Figure 2: Immature patient with a Scheuermann's kyphosis of 58∘ Summer 2009. At that time the boy was 12 years old. As there was a clear indication for brace treatment a kyphosis brace was adjusted. In-brace correction in this brace was to 25∘. The X-rays taken at that time were not digital and of poor quality. Therefore a reconstruction of the angle is visible within this picture.
F3
Figure 3: Second brace of the patient from Figure 2. After one year the patient had outgrown his first brace. Intermediate result was 37∘ without brace. Voice change meanwhile had occurred. A new brace was constructed. In-brace X-ray in this new brace again was to 25∘.
F4
Figure 4: Last X-ray 6 months after weaning off the second brace of the patient from Figure 2. Curvature angle was 38∘ which is within the physiologic range of curvature angles (20–40∘). No further treatment necessary.

3. Discussion

If we assume that outcome of brace treatment positively correlates with in-brace correction the treatment should start before the curvature angle exceeds 50–55 in patients that are continuing to grow. In scoliosis bracing an average in-brace correction of >15 predicts an end result correction [24]. At average with this recent brace design we have achieved >15 also in hyperkyphosis treatment. Therefore we estimate to achieve favourable outcomes using this brace type when compliance can be gained like has demonstrated for the Milwaukee brace earlier on [16,17,18].

This result has been reached with a brace wearing time of 16 h/day so as it seems a more than 20 h of brace wear, unlike in scoliosis treatment, is not necessary for the immature population with kyphosis.

Nevertheless, it should be demonstrated with a cohort followed up prospectively that also with this recent design of smaller size comparable results can be achieved in the long-term as has been shown for the Milwaukee brace [16,17,18]. No claims can be derived from this case report other than that improvements are possible to achieve with the new design. More studies are needed to support this brace design with more evidence.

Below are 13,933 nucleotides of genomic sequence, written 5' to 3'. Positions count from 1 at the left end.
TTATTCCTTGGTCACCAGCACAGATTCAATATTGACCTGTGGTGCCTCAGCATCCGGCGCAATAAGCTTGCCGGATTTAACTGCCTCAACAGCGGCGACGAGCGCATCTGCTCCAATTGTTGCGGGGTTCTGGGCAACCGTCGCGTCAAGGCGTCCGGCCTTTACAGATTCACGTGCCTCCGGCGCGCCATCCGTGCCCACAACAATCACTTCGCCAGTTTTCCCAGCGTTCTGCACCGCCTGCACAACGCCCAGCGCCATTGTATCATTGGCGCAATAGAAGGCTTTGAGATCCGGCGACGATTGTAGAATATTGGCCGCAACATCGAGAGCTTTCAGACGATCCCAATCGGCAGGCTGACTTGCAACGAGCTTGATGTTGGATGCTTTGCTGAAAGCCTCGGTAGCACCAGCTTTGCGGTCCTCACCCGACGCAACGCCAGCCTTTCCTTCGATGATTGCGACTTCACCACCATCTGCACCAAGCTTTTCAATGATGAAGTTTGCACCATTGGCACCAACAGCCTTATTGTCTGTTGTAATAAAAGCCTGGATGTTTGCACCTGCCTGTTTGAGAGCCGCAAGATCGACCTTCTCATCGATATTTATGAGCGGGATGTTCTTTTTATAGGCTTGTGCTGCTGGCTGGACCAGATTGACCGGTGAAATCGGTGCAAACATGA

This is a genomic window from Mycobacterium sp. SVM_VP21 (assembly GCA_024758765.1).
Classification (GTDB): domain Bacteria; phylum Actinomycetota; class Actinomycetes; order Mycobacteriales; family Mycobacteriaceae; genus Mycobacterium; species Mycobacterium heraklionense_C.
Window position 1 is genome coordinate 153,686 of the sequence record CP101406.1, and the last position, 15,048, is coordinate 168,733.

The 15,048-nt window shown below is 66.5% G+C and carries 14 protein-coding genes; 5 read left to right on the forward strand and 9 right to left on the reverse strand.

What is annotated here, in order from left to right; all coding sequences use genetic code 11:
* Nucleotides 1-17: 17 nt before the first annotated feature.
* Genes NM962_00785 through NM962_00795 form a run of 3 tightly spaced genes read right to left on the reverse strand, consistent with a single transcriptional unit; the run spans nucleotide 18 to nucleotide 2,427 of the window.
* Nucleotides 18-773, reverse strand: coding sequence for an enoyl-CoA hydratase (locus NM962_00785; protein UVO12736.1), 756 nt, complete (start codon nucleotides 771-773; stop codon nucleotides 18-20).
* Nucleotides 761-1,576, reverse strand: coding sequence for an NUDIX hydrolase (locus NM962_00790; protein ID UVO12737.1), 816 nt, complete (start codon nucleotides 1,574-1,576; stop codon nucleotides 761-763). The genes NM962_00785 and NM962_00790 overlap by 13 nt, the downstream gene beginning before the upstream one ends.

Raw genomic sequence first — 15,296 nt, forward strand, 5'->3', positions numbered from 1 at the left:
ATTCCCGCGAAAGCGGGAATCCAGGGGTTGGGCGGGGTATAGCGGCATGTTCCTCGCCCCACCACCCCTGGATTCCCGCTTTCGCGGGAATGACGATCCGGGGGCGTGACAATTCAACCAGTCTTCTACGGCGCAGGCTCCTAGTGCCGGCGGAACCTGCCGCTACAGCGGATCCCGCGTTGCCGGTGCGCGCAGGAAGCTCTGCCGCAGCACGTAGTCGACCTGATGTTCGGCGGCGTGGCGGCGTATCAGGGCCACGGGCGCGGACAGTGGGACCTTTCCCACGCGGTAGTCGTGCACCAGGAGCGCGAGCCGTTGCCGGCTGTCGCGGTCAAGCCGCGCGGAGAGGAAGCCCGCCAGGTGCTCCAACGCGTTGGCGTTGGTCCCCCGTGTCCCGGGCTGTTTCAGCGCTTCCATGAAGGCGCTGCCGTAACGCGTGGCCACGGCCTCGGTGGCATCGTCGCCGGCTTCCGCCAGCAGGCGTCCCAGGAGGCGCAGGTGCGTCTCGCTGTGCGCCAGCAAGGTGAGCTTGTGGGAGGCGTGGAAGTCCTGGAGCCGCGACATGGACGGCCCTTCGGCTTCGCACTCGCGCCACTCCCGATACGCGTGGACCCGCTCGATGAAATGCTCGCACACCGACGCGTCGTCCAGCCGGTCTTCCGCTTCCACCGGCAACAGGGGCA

4. Conclusion

Bracing with small size orthosis in kyphosis patients during growth can lead to an improvement of the curvature angle after the end of growth. The functional limitations there are in severe kyphosis angles can be improved and normalized in some cases.

Acknowledgment

Written informed consent was obtained from the patients for publication of their cases. The authors are thankful to Orthomed Orthopedic Technical Services, Alzeyer Str. 23, D-55457 Gensingen, Germany for providing technical support.

Competing interests

The author is advisor for Koob GmbH & Co KG, Abtweiler, Germany.

References

  1. J. B. Pedersen and Z. Al-Aubaidi, [Postural kyphosis and morbus Scheuermann], Ugeskr Laeger, 174, no. 1-2, 42‒47, (2012). PubMed Abstract
  2. A. I. Tsirikos and A. K. Jain, Scheuermann's kyphosis; current controversies, J Bone Joint Surg Br, 93, no. 7, 857‒864, (2011). PubMed Abstract | Publisher Full Text | Google Scholar
  3. H. R. Weiss, D. Turnbull, and S. Bohr, Brace treatment for patients with Scheuermann's disease - a review of the literature and first experiences with a new brace design, Scoliosis, 4, p. 22, (2009). PubMed Abstract | Publisher Full Text | Google Scholar
  4. D. R. Wenger and S. L. Frick, Scheuermann kyphosis, Spine, 24, no. 24, 2630‒2639, (1999).
  5. C. B. Tribus, Scheuermann's kyphosis in adolescents and adults: Diagnosis and management, J Am Acad Orthop Surg, 6, 36‒43, (1998). PubMed Abstract
  6. D. R. Wenger, Roundback, in The Art and Practice of Children's Orthopaedics, D. R. Wenger and M. Rang, Eds., 422‒454, Raven Press, Ltd., New York, 1993.
  7. T. G. Lowe, Scheuermann Disease, J Bone Joint Surg [Am], 72, 940‒945, (1990).
  8. G. T. Fon, M. J. Pitt, and A. C. J. Thies, Thoracic kyphosis: Range in normal subjects, AJR Am J Roentgenol, 134, 979‒983, (1980). PubMed Abstract
  9. S. L. Blumenthal, J. Roach, and J. A. Herring, Lumbar Scheuermann's: A clinical series and classification, Spine, 12, 929‒932, (1987). PubMed Abstract
  10. T. L. Greene, R. N. Hensinger, and L. Y. Hunter, Back pain and vertebral changes simulating Scheuermann's disease, J Pediatr Orthop, 5, 1‒7, (1985). PubMed Abstract